Obscure state board split on change in building code
Environmental advocates and many state lawmakers want new homes and commercial buildings to come equipped with the electrical lines needed to hook up electric vehicle chargers. Developers and home builders, however, say customers don’t want electric vehicles, the lines needed to charge them, or the extra costs associated with the lines.
Caught in the middle is the state Board of Building Regulations and Standards. The obscure agency is in the process of updating the state’s building regulations, and so far appears to be siding with the developers and home builders. At a meeting in February, the board, apparently by a 4-3 vote, decided not to take any action on an electric vehicle proposal that would have required 4 percent of parking spaces at new commercial buildings to be wired for electric vehicles. New homes would require one space to be wired for an electric vehicle.
Felix Browne, a spokesman for the executive office of public safety, which oversees the board, said the February decision does not preclude the inclusion of the electric vehicle measure in the latest edition of the building code, which is still months away from final approval.
With no one knowing whether last month’s decision was final or not, advocates on both sides of the issue came to a board hearing on Tuesday to make their case.
Emily Norton, Massachusetts director of the Sierra Club, urged the board to resuscitate the electric vehicle provision. She said the state’s efforts to reduce greenhouse gas emissions are heavily dependent on the introduction of zero emission vehicles. Without charging stations located in buildings or at homes, she said electric vehicles won’t gain any traction. She likened the situation to people purchasing cellphones without any cell towers to carry their calls.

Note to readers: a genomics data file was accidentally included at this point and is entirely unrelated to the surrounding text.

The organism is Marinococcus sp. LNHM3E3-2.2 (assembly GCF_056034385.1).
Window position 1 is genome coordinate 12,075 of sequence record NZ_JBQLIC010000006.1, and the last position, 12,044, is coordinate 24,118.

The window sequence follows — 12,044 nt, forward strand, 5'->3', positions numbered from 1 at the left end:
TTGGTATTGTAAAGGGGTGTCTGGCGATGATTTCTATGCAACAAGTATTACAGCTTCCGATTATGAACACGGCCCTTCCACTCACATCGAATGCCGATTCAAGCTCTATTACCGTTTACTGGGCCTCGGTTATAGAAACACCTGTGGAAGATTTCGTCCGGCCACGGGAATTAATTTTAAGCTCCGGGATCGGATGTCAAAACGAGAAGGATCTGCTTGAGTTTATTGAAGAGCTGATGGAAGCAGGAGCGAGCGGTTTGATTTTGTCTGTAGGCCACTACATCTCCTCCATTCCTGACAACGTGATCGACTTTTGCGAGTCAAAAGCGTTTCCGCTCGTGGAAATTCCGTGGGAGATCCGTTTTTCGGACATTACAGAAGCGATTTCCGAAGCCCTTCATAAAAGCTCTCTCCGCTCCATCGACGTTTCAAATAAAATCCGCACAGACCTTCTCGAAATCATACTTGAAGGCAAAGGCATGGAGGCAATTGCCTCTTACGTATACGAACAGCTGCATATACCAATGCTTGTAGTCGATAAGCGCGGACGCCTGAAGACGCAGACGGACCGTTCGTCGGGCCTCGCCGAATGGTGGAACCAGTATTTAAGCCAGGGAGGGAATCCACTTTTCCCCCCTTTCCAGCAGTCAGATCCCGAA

Norton said the state wants to have 300,000 electric vehicles on the road by 2025, but has only 7,000 now. She said it makes financial sense to approve the building code measure because it costs $1,000 to $2,000 to install the electrical line during construction as opposed to $7,000 when done as part of a retrofit.
Rep. Jonathan Hecht of Watertown told the board the Legislature has a keen interest in the issue. He said 25 lawmakers have signed on to a letter urging the board to include the electric vehicle provision in the building regulations, and many more will add their signatures over the coming weeks.
The Legislature last year approved and Gov. Charlie Baker signed into law a measure promoting the adoption of zero emission vehicles. An early draft of the bill directed the Board of Building Regulations and Standards to amend the state building code to include requirements for the wiring needed to install vehicle charging stations. The bill that eventually became law retained the same language, but was amended to say the board “may” amend the code instead of “shall” amend the code.
Industry officials are pushing back against the electric vehicle requirement. Tamara Small, the senior vice president for government affairs at NAIOP, which represents commercial developers, said her organization opposes the electric vehicle measure as well as a provision that did make it into the code requiring new buildings oriented toward the sun to keep 50 percent of their roof-space free for the installation of solar panels.
“We as an organization don’t believe you should be mandating technology through the building code,” Small said.
Scott Colwell, president of the Home Builders and Remodelers Association of Massachusetts, told the board on Tuesday that customers aren’t buying electric vehicles. “Ninety-nine percent of cars are not electric vehicles,” he said. “You can’t fight the facts.”
Colwell also said the state shouldn’t be picking which technologies to promote. California, for example, is aggressively pursuing hydrogen-powered cars, he said. “I think you’re creating a technology that might be extinct by the time you put it in,” he said.
Source: Article written by BRUCE MOHL Mar 7, 2017